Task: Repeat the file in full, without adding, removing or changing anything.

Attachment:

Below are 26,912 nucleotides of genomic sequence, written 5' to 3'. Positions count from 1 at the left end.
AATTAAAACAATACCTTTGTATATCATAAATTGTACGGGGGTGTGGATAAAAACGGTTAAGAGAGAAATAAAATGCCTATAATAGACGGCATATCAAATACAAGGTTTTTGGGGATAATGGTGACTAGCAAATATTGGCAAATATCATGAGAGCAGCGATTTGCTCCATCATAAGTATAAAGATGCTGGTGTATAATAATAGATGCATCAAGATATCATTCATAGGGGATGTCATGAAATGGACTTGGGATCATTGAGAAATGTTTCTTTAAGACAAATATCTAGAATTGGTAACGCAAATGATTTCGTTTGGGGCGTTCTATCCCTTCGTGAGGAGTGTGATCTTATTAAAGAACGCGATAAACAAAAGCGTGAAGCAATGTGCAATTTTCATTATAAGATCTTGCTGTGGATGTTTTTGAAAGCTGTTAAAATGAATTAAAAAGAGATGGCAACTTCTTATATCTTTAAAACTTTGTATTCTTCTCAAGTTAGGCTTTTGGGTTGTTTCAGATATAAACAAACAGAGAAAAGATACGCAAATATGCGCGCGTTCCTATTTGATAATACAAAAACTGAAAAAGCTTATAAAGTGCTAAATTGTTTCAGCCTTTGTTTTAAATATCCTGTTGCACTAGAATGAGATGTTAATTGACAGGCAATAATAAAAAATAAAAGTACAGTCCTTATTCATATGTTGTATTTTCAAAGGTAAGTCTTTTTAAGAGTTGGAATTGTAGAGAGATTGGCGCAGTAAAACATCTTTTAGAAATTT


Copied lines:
Below are 26,912 nucleotides of genomic sequence, written 5' to 3'. Positions count from 1 at the left end.
AATTAAAACAATACCTTTGTATATCATAAATTGTACGGGGGTGTGGATAAAAACGGTTAAGAGAGAAATAAAATGCCTATAATAGACGGCATATCAAATACAAGGTTTTTGGGGATAATGGTGACTAGCAAATATTGGCAAATATCATGAGAGCAGCGATTTGCTCCATCATAAGTATAAAGATGCTGGTGTATAATAATAGATGCATCAAGATATCATTCATAGGGGATGTCATGAAATGGACTTGGGATCATTGAGAAATGTTTCTTTAAGACAAATATCTAGAATTGGTAACGCAAATGATTTCGTTTGGGGCGTTCTATCCCTTCGTGAGGAGTGTGATCTTATTAAAGAACGCGATAAACAAAAGCGTGAAGCAATGTGCAATTTTCATTATAAGATCTTGCTGTGGATGTTTTTGAAAGCTGTTAAAATGAATTAAAAAGAGATGGCAACTTCTTATATCTTTAAAACTTTGTATTCTTCTCAAGTTAGGCTTTTGGGTTGTTTCAGATATAAACAAACAGAGAAAAGATACGCAAATATGCGCGCGTTCCTATTTGATAATACAAAAACTGAAAAAGCTTATAAAGTGCTAAATTGTTTCAGCCTTTGTTTTAAATATCCTGTTGCACTAGAATGAGATGTTAATTGACAGGCAATAATAAAAAATAAAAGTACAGTCCTTATTCATATGTTGTATTTTCAAAGGTAAGTCTTTTTAAGAGTTGGAATTGTAGAGAGATTGGCGCAGTAAAACATCTTTTAGAAATTT